When Three Rivers was switched to portable power on Wednesday morning (Oct. 8), there was a brief, yet planned, system-wide outage that occurred at 9:05 a.m. when the 69 kilovoltage line from the Valley floor was disconnected. The huge generators that had been idling were switched on electronically and six minutes later the portable power restored electricity to the upper canyon.
At 9:27 a.m., power in the mid-canyon around the Dinely Bridge area came back on; 10 minutes later, power was restored to the central business area and lower canyon. According to a Southern Edison Company contracting project engineer, Three Rivers will be on portable power for the next 20 days.
The load at 10 a.m. was 1.7 megawatts, approximately 28 percent of capacity, but is expected to be much higher in peak periods when customers switch on air conditioners to cope with temperatures in the 90s. Other than a puff of black smoke when the diesel generators became fully operational, the moderate noise level nearby was the only impact to what Edison company officials hope will be a smooth transition to local use of the portable power.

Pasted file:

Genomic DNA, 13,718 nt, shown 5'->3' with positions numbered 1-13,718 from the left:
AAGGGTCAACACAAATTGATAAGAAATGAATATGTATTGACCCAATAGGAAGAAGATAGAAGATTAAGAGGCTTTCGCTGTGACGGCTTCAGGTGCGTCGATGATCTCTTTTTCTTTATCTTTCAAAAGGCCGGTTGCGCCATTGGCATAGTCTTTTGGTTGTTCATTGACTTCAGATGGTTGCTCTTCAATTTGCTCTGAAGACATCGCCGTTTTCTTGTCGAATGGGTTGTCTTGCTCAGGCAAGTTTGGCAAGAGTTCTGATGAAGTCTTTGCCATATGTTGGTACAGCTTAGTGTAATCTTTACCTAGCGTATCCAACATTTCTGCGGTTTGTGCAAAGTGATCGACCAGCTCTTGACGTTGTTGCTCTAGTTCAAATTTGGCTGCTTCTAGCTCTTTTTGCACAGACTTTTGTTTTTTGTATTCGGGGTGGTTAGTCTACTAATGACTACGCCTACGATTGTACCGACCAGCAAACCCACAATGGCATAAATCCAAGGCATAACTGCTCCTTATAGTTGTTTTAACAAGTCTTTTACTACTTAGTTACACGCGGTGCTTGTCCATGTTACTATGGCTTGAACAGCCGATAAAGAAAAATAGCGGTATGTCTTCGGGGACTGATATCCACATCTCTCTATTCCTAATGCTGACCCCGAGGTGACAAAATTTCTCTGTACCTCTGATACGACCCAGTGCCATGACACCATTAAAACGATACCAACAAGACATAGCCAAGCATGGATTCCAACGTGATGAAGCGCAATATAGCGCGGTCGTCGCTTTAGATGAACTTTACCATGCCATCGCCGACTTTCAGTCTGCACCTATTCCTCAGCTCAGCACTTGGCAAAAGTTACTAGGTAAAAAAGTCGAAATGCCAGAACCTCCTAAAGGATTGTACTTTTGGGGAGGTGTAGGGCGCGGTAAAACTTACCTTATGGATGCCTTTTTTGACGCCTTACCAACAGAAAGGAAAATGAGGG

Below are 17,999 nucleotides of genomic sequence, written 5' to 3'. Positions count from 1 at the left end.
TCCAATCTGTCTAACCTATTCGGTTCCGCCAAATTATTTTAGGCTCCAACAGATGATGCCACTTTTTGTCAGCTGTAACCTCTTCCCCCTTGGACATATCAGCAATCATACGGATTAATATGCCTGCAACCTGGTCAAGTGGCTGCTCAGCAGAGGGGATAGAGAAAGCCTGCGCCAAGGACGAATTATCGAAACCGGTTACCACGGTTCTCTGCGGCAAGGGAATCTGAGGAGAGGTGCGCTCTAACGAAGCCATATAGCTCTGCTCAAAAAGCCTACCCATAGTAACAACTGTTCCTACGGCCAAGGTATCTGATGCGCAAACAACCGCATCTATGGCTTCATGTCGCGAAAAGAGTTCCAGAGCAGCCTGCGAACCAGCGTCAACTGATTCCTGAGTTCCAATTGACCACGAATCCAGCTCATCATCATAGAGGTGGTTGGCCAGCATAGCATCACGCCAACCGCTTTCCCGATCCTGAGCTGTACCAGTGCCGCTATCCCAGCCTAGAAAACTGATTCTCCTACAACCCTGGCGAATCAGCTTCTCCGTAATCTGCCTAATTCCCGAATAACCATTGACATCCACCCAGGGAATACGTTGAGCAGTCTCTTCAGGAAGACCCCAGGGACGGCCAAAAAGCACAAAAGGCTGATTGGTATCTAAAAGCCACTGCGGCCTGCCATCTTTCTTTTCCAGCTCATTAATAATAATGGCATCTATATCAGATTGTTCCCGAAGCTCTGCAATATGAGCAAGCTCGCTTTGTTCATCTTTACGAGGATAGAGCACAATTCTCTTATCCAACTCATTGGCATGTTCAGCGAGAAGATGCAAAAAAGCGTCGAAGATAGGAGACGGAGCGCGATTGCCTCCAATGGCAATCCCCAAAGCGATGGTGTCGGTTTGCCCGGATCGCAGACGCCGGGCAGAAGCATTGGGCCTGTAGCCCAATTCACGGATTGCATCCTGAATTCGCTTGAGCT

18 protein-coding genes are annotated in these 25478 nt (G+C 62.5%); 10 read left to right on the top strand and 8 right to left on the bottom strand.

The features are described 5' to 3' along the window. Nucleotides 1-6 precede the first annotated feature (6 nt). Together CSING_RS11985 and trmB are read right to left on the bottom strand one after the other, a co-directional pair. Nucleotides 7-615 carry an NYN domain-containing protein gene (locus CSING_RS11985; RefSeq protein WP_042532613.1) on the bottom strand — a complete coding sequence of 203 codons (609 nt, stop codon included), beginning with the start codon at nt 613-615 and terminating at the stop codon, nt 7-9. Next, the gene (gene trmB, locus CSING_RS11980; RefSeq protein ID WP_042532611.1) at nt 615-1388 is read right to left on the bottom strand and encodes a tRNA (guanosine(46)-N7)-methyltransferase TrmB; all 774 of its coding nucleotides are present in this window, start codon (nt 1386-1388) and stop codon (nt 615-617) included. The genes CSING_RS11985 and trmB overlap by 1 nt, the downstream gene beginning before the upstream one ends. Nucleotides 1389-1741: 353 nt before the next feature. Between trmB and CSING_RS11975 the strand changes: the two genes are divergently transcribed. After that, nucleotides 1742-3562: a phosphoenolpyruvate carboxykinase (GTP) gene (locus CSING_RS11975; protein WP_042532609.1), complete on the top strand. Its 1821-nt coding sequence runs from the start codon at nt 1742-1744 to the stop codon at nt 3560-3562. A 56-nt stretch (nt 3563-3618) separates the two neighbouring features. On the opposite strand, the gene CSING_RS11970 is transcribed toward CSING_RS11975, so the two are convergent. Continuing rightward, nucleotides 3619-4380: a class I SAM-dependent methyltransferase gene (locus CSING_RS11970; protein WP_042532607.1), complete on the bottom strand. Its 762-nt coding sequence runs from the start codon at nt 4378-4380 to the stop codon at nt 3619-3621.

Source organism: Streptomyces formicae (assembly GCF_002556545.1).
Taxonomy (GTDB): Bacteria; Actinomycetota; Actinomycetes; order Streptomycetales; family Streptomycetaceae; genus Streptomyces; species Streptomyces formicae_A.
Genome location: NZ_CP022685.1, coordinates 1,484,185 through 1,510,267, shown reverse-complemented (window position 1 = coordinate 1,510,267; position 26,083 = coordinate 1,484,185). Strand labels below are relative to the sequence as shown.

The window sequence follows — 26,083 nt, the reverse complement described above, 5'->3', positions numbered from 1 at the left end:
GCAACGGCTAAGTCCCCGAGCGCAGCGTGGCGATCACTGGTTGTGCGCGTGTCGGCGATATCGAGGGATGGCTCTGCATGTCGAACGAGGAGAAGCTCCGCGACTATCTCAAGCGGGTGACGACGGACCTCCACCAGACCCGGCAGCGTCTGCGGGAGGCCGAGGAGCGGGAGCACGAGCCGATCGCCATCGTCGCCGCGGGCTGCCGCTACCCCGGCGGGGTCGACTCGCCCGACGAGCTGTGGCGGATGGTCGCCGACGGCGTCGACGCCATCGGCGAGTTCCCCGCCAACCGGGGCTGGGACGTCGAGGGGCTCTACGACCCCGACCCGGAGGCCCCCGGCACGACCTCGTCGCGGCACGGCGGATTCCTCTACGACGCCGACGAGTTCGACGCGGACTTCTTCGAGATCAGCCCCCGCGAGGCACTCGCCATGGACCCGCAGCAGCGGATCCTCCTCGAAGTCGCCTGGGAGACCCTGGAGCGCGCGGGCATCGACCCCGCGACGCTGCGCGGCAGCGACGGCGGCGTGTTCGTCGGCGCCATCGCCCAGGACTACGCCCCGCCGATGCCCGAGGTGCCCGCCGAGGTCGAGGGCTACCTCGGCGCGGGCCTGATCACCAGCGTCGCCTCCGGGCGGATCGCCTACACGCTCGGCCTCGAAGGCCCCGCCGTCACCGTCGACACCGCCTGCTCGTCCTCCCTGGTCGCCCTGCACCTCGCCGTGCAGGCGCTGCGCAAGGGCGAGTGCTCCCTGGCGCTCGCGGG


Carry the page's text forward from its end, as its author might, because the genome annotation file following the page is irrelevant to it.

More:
Those outages and impacts were planned and expected. What occurred later that night was not expected and resulted from a problem at the Three Rivers substation. Power to all of Three Rivers went down at 10:12 p.m. and those fortunate enough to have a view of the Kaweah canyon were treated to a natural nightscape drenched in shimmering moonlight with no artificial light.
Power was restored to upper canyon customers at 12:07 a.m. and to the lower canyon at 12:19 a.m. The electricity went off system-wide again at 12:41 a.m. and was restored to the upper canyon at 1:53 a.m.
The lower canyon’s power, including central Three Rivers, was not restored until 3:40 a.m. Apparently, that power surge knocked out cell phone service and it remained down Thursday morning.
An SCE representative reached by calling the company’s outage-reporting phone number said there was no official cause for the equipment failure at the substation and the company is working throughout the upgrade project to minimize impacts of the portable power to its Three Rivers customers.
Technical information and chronology of the outages provided by Bill Pooley of Three Rivers.